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What to know about uPVC Windows and Doors

Everybody knows what a uPVC window or door looks like when they see it, but how do you actually know what it is? uPVC, abbreviated for plasticised polyvinylchloride, is strong and rigid when it is used in its original form. uPVC is a durable, maintenance-free, long-lasting material that is popular in homes. However, there are some issues. We can help you with these problems.
Despite its strength, uPVC can shrink or swell in extreme weather conditions like excessive heat and wet weather. Although it shouldn’t cause permanent damage, temporary issues can be frustrating and even dangerous.

Homeowners most often experience uPVC expansion in hot temperatures. UPVC can expand at 40 degrees Celsius by up to 2.4cm.

It is easiest to wait for the plastic’s to cool. This will allow the uPVC to return to its original form. However, time constraints make this difficult. To speed up cooling, you can spray the uPVC with coldwater or use a damp cloth to rub the plastic down. If that fails, uPVC windows and doors come with easily-alterable flag hinges. These hinges are designed to allow for heat expansion and can be adjusted as needed. Be aware that plastic may need to be re-adjusted back to its original position if it returns to normal temperatures. This is why we recommend that you consult a specialist if this problem continues to occur.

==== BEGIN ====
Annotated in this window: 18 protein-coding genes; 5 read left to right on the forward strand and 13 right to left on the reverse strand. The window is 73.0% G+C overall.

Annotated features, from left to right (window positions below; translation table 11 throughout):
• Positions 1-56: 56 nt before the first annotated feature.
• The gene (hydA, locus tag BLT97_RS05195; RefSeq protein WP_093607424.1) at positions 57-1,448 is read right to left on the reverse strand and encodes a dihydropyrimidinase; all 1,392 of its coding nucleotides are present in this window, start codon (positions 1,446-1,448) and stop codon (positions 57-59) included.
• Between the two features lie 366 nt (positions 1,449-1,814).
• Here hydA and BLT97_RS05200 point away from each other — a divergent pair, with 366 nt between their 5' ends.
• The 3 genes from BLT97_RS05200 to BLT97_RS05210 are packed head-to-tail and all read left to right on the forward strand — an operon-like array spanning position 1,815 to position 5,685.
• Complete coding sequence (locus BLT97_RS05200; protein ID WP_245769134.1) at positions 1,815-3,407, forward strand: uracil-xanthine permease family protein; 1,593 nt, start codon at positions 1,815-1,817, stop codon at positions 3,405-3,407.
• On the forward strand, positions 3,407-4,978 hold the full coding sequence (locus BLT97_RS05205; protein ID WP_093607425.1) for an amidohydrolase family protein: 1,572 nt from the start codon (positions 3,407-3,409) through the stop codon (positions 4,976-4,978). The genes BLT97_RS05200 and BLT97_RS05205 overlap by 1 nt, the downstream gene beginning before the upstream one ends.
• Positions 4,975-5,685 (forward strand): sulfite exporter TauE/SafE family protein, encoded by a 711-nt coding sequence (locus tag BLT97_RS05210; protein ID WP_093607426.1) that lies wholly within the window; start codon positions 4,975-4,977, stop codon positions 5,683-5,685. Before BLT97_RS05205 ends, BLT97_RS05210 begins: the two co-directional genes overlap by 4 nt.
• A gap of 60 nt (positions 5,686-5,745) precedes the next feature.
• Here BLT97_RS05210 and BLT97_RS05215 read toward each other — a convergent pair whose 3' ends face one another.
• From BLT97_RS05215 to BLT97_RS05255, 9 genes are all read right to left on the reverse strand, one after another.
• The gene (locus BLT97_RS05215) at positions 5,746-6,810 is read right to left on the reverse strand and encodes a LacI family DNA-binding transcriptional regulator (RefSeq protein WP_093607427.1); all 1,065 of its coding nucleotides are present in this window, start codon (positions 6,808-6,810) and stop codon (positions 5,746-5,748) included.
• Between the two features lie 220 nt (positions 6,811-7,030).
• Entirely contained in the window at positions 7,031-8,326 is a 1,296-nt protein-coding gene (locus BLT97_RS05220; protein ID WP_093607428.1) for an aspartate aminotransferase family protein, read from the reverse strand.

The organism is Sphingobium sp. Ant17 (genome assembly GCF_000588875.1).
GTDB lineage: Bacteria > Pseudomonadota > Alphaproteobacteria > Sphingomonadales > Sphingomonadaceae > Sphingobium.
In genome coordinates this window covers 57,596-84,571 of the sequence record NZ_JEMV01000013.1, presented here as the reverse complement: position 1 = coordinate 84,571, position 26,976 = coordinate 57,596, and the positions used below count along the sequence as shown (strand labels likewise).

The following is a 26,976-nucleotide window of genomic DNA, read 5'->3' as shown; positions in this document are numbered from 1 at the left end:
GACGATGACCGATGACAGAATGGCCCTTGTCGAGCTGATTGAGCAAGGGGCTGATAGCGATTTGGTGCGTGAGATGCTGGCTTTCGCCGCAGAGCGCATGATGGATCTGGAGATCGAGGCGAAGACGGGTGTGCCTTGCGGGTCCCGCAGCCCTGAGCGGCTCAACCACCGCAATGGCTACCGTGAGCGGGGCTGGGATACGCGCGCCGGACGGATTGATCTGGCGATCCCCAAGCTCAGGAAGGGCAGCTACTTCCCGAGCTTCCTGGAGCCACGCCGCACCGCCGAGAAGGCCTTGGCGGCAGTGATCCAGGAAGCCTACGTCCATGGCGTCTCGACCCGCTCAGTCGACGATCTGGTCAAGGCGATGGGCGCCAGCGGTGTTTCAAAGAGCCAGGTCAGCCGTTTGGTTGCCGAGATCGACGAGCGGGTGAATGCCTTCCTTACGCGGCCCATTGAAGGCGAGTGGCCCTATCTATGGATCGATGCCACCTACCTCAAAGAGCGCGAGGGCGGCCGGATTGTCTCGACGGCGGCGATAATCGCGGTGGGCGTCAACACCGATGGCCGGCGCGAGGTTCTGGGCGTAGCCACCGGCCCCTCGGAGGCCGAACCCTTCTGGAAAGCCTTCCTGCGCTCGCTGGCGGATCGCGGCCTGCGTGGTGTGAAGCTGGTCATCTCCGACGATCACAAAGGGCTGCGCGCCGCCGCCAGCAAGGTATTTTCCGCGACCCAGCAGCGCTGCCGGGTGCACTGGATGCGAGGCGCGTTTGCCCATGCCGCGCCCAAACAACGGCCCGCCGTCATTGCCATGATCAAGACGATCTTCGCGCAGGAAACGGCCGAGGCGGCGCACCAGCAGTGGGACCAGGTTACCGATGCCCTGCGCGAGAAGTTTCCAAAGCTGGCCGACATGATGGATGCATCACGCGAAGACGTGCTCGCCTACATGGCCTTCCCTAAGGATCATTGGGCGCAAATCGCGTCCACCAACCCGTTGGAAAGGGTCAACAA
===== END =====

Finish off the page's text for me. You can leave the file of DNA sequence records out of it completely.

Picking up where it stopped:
Another problem that may be encountered is the “dropping” of a door. Dropped simply refers to a door that becomes difficult to lock, or that catches on its frame when closed. This could be a sign that the door needs to be replaced.

There are many reasons a door might fall, but the most common reason is:

Because of the sheer weight of windows and doors, especially with glass or glazing, and because they are supported on one end of the frame with hinges but not the lock side, this makes it heavy for the hinges over many years and can cause them to wear down over time.
Wear and tear – We’ve all been through a door and know that the years of opening and closing doors and windows can take their toll. They can eventually fall.

Flag hinges are used on most doors and windows. They can be adjusted in all directions, but be aware that some older doors and windows have fixed hinges. These hinges can only be adjusted up and down, not left and right like flag hinges.

To check if your window or door has fallen, close it slowly and look at the edges. Sometimes, the sign that your lock isn’t working properly or not at all is when the bottom of the door or window rubs against the floor. This will allow you to adjust the hinges in the right direction. This can usually be resolved with a little adjustment.